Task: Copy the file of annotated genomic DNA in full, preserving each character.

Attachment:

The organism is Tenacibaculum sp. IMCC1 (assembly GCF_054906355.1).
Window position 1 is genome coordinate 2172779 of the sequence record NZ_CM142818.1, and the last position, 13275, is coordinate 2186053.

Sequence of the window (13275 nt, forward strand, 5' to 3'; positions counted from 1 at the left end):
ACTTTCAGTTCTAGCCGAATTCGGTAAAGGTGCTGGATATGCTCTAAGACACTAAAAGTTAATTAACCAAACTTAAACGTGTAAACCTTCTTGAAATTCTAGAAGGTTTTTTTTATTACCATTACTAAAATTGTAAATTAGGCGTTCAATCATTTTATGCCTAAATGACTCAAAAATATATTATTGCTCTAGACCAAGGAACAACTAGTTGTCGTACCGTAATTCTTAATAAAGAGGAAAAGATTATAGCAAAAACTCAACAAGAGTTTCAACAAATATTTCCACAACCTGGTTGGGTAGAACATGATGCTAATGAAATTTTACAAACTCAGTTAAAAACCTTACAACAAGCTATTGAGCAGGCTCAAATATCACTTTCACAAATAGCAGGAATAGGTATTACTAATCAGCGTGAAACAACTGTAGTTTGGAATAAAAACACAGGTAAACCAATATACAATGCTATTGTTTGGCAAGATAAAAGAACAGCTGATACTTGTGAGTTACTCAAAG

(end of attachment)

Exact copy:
The organism is Tenacibaculum sp. IMCC1 (assembly GCF_054906355.1).
Window position 1 is genome coordinate 2172779 of the sequence record NZ_CM142818.1, and the last position, 13275, is coordinate 2186053.

Sequence of the window (13275 nt, forward strand, 5' to 3'; positions counted from 1 at the left end):
ACTTTCAGTTCTAGCCGAATTCGGTAAAGGTGCTGGATATGCTCTAAGACACTAAAAGTTAATTAACCAAACTTAAACGTGTAAACCTTCTTGAAATTCTAGAAGGTTTTTTTTATTACCATTACTAAAATTGTAAATTAGGCGTTCAATCATTTTATGCCTAAATGACTCAAAAATATATTATTGCTCTAGACCAAGGAACAACTAGTTGTCGTACCGTAATTCTTAATAAAGAGGAAAAGATTATAGCAAAAACTCAACAAGAGTTTCAACAAATATTTCCACAACCTGGTTGGGTAGAACATGATGCTAATGAAATTTTACAAACTCAGTTAAAAACCTTACAACAAGCTATTGAGCAGGCTCAAATATCACTTTCACAAATAGCAGGAATAGGTATTACTAATCAGCGTGAAACAACTGTAGTTTGGAATAAAAACACAGGTAAACCAATATACAATGCTATTGTTTGGCAAGATAAAAGAACAGCTGATACTTGTGAGTTACTCAAAG